Seven years on: advice to new writers

Last week, on 9 December to be precise, was what I consider the anniversary of my writing career. In December 2004, I took the decision to take my writing seriously and joined SF-OWW. I’ve done my seven years in the vein of ‘It takes seven years to become an overnight success’. I’m not an overnight success, but slowly getting to places I want to be. A bit more about my personal writing plans and goals later, but first a post inspired by a similar one made by New Zealand/US writer Ripley Patton on her LiveJournal. If you were to give advice to your beginning writer self, what would you say?

What makes successful fiction?
Seriously, dear pedantic little self, don’t sweat the details. There is no list of forbidden words the use whereof will preclude publication forever. There is also no rule that prohibits the use of passive tense when you need it, and the word ‘was’ is a legitimate and very useful verb in the English language. It has only tree letters, and has no synonyms. Use it. It is, however, wholly possible to stifle your story with simply too many words, pretty or otherwise. The most important thing about successful fiction is that it tells a gripping story, style be damned.

Should I do writing courses?
I did one. It was invaluable, but not for the reason you might think. The writing course I did brought me in contact with people and opened my eyes to a world I had never known before. As writer, you are likely to benefit from being part of a community. Whether through a course or in some other way, join this community. As for multiple courses, many teach too much style and too little of what makes successful fiction tick. If you can find one that concentrates on whole-plot fiction, great. Otherwise… if you enjoy taking a magnifying glass to style, fine, but don’t expect it to lead to publication.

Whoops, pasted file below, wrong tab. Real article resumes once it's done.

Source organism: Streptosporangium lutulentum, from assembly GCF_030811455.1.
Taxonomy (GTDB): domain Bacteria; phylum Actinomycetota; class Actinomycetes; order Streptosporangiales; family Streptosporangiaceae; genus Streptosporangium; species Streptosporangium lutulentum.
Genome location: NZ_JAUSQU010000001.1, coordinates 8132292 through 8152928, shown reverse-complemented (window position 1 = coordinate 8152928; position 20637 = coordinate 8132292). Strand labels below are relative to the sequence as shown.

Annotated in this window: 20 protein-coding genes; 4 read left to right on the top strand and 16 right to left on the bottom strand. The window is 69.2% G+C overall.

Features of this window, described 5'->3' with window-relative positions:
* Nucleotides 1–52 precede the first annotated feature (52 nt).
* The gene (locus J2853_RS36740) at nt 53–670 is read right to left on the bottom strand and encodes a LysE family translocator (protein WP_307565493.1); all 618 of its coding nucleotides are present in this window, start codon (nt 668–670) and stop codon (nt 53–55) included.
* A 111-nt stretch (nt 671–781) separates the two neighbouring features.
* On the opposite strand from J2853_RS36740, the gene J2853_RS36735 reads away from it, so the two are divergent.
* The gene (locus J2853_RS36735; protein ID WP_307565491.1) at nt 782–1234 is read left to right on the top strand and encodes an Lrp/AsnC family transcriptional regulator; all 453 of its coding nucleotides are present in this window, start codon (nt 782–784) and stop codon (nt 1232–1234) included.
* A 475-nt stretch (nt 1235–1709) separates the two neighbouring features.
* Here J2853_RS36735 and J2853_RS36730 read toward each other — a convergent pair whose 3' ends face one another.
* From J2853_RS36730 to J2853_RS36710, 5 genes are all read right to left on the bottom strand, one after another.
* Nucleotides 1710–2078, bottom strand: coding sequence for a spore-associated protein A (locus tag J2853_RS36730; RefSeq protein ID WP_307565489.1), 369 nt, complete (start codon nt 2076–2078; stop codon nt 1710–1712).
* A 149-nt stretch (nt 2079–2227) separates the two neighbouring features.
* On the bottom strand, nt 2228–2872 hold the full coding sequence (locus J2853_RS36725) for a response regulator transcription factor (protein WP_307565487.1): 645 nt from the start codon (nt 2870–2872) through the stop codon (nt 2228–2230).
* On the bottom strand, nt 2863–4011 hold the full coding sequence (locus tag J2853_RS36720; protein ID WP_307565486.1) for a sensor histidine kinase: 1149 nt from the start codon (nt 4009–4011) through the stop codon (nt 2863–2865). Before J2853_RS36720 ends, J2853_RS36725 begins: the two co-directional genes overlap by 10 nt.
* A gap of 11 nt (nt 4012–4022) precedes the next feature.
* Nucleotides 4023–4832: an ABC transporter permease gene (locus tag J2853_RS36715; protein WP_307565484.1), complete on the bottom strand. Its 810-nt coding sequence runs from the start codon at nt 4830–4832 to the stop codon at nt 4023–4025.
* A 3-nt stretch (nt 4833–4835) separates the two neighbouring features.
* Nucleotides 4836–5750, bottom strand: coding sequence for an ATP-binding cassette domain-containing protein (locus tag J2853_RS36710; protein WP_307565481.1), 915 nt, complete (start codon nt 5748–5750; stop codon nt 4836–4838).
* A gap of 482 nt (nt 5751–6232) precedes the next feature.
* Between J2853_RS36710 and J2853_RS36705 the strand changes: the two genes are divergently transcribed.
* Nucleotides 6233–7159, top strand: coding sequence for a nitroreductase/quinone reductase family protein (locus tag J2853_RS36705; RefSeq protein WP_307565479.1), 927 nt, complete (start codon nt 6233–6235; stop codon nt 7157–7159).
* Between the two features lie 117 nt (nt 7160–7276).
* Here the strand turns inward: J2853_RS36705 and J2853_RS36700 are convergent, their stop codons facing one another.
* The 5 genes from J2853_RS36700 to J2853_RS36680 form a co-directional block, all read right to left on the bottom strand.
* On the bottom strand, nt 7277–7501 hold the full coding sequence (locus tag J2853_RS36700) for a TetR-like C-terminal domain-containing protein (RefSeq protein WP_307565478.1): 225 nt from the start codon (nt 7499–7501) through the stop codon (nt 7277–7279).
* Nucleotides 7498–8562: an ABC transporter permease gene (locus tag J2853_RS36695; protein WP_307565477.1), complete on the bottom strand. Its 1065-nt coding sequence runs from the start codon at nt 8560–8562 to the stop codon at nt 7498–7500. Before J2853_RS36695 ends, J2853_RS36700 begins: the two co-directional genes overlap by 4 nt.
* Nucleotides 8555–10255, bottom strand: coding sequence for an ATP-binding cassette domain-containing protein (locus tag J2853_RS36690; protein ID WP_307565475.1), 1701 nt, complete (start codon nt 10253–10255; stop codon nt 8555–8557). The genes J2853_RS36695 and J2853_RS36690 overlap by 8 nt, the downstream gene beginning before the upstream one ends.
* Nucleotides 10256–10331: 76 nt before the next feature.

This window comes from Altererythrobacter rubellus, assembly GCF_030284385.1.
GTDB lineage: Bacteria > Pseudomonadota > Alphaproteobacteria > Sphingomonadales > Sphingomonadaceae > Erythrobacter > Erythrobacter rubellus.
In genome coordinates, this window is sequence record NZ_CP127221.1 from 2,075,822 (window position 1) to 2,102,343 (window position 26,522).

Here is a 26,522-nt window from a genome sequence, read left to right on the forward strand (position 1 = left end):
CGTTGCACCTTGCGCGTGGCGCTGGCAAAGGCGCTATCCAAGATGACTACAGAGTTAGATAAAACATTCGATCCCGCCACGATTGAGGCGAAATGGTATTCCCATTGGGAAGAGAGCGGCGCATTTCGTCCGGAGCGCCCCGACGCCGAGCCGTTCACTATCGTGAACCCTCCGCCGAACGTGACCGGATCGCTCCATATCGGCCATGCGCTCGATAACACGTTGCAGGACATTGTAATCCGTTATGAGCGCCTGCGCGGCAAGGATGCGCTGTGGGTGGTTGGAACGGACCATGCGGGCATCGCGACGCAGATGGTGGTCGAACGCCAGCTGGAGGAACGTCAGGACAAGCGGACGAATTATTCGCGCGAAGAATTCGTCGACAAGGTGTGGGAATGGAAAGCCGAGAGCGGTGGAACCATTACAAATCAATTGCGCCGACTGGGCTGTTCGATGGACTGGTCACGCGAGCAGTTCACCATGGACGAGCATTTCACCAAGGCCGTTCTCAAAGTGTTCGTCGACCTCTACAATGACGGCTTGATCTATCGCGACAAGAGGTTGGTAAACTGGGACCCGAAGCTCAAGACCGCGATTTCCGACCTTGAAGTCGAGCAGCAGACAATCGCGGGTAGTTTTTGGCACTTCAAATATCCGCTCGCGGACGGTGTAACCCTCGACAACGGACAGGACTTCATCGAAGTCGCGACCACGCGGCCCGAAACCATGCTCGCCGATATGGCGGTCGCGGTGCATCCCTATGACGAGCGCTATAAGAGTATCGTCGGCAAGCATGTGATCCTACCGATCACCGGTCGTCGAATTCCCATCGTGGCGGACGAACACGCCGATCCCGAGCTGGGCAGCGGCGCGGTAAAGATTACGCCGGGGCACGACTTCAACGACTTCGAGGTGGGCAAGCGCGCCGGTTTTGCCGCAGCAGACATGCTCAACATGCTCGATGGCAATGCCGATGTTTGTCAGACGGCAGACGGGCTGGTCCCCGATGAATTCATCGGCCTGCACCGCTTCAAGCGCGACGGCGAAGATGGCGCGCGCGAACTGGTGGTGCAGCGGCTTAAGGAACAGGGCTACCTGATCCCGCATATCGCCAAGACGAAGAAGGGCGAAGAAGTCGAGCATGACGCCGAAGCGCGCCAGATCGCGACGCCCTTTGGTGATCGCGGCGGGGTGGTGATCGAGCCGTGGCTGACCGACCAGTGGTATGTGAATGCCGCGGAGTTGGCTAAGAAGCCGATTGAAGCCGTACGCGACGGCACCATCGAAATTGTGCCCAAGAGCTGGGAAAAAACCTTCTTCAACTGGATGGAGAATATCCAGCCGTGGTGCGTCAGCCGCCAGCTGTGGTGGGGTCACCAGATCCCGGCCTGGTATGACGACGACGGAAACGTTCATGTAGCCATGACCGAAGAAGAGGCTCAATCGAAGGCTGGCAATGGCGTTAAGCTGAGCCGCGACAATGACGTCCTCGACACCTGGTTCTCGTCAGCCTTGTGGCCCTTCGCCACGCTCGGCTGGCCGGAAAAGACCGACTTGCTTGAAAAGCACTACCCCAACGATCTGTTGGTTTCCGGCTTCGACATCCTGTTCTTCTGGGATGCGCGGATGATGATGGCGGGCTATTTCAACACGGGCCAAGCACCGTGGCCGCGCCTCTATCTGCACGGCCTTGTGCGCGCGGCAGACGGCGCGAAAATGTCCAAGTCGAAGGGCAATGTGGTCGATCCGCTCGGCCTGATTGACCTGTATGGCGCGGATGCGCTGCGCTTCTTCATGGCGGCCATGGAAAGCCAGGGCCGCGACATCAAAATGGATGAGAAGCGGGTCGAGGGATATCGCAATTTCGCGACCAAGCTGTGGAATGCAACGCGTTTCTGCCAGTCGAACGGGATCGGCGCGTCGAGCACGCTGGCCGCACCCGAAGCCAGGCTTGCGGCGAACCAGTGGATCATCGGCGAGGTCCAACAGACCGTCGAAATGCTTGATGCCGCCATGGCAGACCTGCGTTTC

Should I join a crit group?
Right now, after having done 4000+ crits, I’ve pretty much burned out on crit groups, but they can be a great way to gauge your work and collect reader reactions. And make writer friends. Very important, that one. However, do not linger in a group that has ceased to be of use to you. An example would be if you’re by far the most experienced writer in the group. A successful group should have writers of similar level. Also: some people will hate your stories. This is a good thing.

Too much of anything is a bad thing.
That’s the only writing rule you need to remember. Vary your word use, your sentence pattern, your scene types. Vary your characters, their goals, their plans and their associations. Try something that’s a bit out there. About trends: by the time you jump, the bandwagon will long be gone.

Know what you’re talking about.
Add depth and realism to your fiction by doing the leg work. Whether than means reading up on facts or cobbling out an intricate world doesn’t matter. Depth and research make your stories unique. This is the stuff that sells fiction. Think about it. Would Harry Potter have sold so much had the world been some generic thing? Would the Da Vinci code have sold so well without all the research the author did? What is the most amazing thing about Kim Stanley Robinson’s the Mars trilogy? The Windup Girl? A Hundred Thousand Kingdoms? Research and worldbuilding. This is where you can make a difference.

Most importantly: you learn writing by writing, not by talking about writing.

And rejection is a sign that you are submitting. Celebrate it.